‘create arange of aldehydes (predominantly n-alkanals, truns-Zalkenals, alka-2,4- dienals, 4-hydroxy-truns-2-alkenals and malondialdehyde) which have the capacity to exert a range of toxicological effects in view of their high reactivity with critical biomolecules in vivo…Corn (maize) oil (containing 57% (w/w) polyunsaturates, 30% (w/w) monounsaturates and 13% (w/w) saturates), sunflower seed oil (64% (w/w) polyunsaturates, 22% (w/w) monounsaturates, 14% (w/w) saturates and an unspecified concentration of added a-tocopherol), soyabean oil (52% (w/w) polyunsaturates, 21% (w/w) monounsaturates and 13% (w/w) saturates), rapeseed oil (31% (w/w) polyunsaturates, 59% (w/w) monounsaturates and 6% (w/w) saturates), groundnut (peanut) oil (34% (w/w) polyunsaturates, 45% (w/w) monounsaturates and 21% (w/w) saturates), grapeseed oil (62% (w/w) polyunsaturates, 22% (w/w) monounsaturates and 11% (w/w) saturates…(10)’

1999 -

‘Subjection of polyunsaturated fatty acid (PUFA)‐rich culinary oils to standard frying episodes generates a range of lipid oxidation products (LOP), including saturated and α,β‐unsaturated aldehydes which arise from the thermally induced fragmentation of conjugated hydroperoxydiene precursors… such LOP are damaging to human health…(11)’

2001 -

‘Several types of diseases may be related to the exposure of humans to food- or air-borne breakdown products of heated oils including atherosclerosis, the forerunner to cardiovascular disease; inflammatory joint disease, including rheumatoid arthritis; pathogenic conditions of the digestive tract; mutagenicity and genotoxicity, properties that open signal carcinogenesis; and teratogenicity, the property of chemicals that leads to the development of birth defects…(12)’

2001 -

‘Lipid peroxidation, the oxidative deterioration of fatty acids through free radical mechanisms in the presence of oxygen, causes major chemical changes in oils and fats… . These products include various lipophilic aldehydes such as alkanals, alkenals, alkadienals, and hydroxyalkenals and are readily absorbed from the diet (1–3)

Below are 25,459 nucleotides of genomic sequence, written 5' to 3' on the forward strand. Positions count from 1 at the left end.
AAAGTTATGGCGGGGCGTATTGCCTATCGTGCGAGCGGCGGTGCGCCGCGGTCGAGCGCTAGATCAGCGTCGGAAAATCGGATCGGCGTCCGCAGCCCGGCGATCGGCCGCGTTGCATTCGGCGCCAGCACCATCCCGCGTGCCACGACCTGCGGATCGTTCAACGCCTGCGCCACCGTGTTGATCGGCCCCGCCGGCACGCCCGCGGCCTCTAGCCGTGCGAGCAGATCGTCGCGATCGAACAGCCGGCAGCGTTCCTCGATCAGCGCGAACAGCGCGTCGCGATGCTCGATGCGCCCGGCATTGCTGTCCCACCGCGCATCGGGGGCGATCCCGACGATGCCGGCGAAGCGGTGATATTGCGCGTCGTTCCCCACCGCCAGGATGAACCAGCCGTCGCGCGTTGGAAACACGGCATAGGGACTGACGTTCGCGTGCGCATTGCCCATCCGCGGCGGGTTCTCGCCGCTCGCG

the formation of secondary lipid peroxidation products is greatly enhanced; thus, the potential for the formation of these toxic compounds is greater in highly unsaturated vegetable oils. (13)’

2002 -

‘Our data suggest that susceptibility to oxidation of lipoproteins in low antioxidant environments similar to dilute serum may be increased in the postprandial period following meals rich in heat-modified vegetable oils and unheated oils rich in polyunsaturated fatty acids… (14)’

2004 -

‘we conclude that canola oil is more susceptible to thermal oxidation and, therefore, emission of volatile compounds…(15)’

2010 -

‘exposure to acrolein or similarly reactive constituents of foods and pollutants could contribute to dyslipidemia and inflammatory changes in HDL, thereby chronically increasing CVD risk or acutely triggering clinical CVD events.(16)’

2011 -

‘These studies confirmed that acute acrolein exposure altered expression of hepatic genes involved with lipid synthesis and trafficking and APR, and thus, indicated a hepatic locus of acrolein-induced dyslipidemia and APR…(17)’

2018 -

‘Meanwhile, the subjects in the sunflower oil group had elevated oxidative stress as indicated by their lower vitamin C levels and higher rate of lipid peroxidation…(18)’

2018 -

‘In summary, numerous lines of evidence show that the omega-6 polyunsaturated fat linoleic acid promotes oxidative stress, oxidised LDL, chronic low-grade inflammation and atherosclerosis, and is likely a major dietary culprit for causing CHD, especially when consumed in the form of industrial seed oils commonly referred to as ‘vegetable oils’.(19)’

2019 -

‘Results show that sunflower oil led to a higher mitochondrial area, perimeter, and area:perimeter ratio, markers of swelling, and increased age. Sunflower oil also led to increased gene expression associated to biogenesis, oxidative stress, and apoptosis.(20)’

2020 -

‘Oxidative stress is known to promote cellular dysfunction by inducing DNA damage, protein modification and lipid peroxidation. The latter is the oxidative deterioration of Polyunsaturated Fatty Acids (PUFAs)… In Alzheimer’s disease, Hydroxynonenal-adducts to neurofilaments were found and high levels of Hydroxynonenal were detected within amyloid β plaques and in the cerebrospinal fluid of patients with Alzheimer’s disease [5,6]. In addition, Hydroxynonenal may trigger β cell apoptosis, induce glucose intolerance and develop type 2 diabetes [7]. A diet of junk food, overeating of vegetable oils…(21)’

2020 -